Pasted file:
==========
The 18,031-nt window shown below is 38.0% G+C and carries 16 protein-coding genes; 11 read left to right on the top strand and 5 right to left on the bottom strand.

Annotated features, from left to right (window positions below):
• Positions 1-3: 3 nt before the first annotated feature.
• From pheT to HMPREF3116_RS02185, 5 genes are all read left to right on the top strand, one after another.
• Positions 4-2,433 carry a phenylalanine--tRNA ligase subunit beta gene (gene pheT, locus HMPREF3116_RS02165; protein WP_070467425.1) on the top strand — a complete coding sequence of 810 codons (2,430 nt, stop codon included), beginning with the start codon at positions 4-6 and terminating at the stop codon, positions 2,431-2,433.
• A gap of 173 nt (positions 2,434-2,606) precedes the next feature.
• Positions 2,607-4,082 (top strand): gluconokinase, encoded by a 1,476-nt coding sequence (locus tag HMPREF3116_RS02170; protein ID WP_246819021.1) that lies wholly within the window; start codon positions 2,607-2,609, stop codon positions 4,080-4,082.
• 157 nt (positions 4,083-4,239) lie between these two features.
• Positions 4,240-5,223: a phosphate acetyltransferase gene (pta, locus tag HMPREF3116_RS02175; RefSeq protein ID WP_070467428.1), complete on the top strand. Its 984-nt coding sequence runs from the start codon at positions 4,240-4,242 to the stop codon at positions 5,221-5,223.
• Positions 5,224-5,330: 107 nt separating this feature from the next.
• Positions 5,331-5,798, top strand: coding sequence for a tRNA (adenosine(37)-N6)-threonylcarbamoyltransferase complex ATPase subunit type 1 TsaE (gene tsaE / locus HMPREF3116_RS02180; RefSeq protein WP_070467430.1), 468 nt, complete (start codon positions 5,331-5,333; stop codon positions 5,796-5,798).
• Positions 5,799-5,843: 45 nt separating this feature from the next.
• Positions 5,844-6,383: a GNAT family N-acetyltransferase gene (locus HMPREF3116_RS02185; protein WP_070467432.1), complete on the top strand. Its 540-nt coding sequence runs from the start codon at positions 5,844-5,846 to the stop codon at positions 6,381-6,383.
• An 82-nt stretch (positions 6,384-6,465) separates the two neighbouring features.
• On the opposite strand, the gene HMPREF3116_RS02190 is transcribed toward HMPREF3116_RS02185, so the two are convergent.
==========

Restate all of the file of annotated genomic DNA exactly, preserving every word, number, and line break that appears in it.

The 18,031-nt window shown below is 38.0% G+C and carries 16 protein-coding genes; 11 read left to right on the top strand and 5 right to left on the bottom strand.

Annotated features, from left to right (window positions below):
• Positions 1-3: 3 nt before the first annotated feature.
• From pheT to HMPREF3116_RS02185, 5 genes are all read left to right on the top strand, one after another.
• Positions 4-2,433 carry a phenylalanine--tRNA ligase subunit beta gene (gene pheT, locus HMPREF3116_RS02165; protein WP_070467425.1) on the top strand — a complete coding sequence of 810 codons (2,430 nt, stop codon included), beginning with the start codon at positions 4-6 and terminating at the stop codon, positions 2,431-2,433.
• A gap of 173 nt (positions 2,434-2,606) precedes the next feature.
• Positions 2,607-4,082 (top strand): gluconokinase, encoded by a 1,476-nt coding sequence (locus tag HMPREF3116_RS02170; protein ID WP_246819021.1) that lies wholly within the window; start codon positions 2,607-2,609, stop codon positions 4,080-4,082.
• 157 nt (positions 4,083-4,239) lie between these two features.
• Positions 4,240-5,223: a phosphate acetyltransferase gene (pta, locus tag HMPREF3116_RS02175; RefSeq protein ID WP_070467428.1), complete on the top strand. Its 984-nt coding sequence runs from the start codon at positions 4,240-4,242 to the stop codon at positions 5,221-5,223.
• Positions 5,224-5,330: 107 nt separating this feature from the next.
• Positions 5,331-5,798, top strand: coding sequence for a tRNA (adenosine(37)-N6)-threonylcarbamoyltransferase complex ATPase subunit type 1 TsaE (gene tsaE / locus HMPREF3116_RS02180; RefSeq protein WP_070467430.1), 468 nt, complete (start codon positions 5,331-5,333; stop codon positions 5,796-5,798).
• Positions 5,799-5,843: 45 nt separating this feature from the next.
• Positions 5,844-6,383: a GNAT family N-acetyltransferase gene (locus HMPREF3116_RS02185; protein WP_070467432.1), complete on the top strand. Its 540-nt coding sequence runs from the start codon at positions 5,844-5,846 to the stop codon at positions 6,381-6,383.
• An 82-nt stretch (positions 6,384-6,465) separates the two neighbouring features.
• On the opposite strand, the gene HMPREF3116_RS02190 is transcribed toward HMPREF3116_RS02185, so the two are convergent.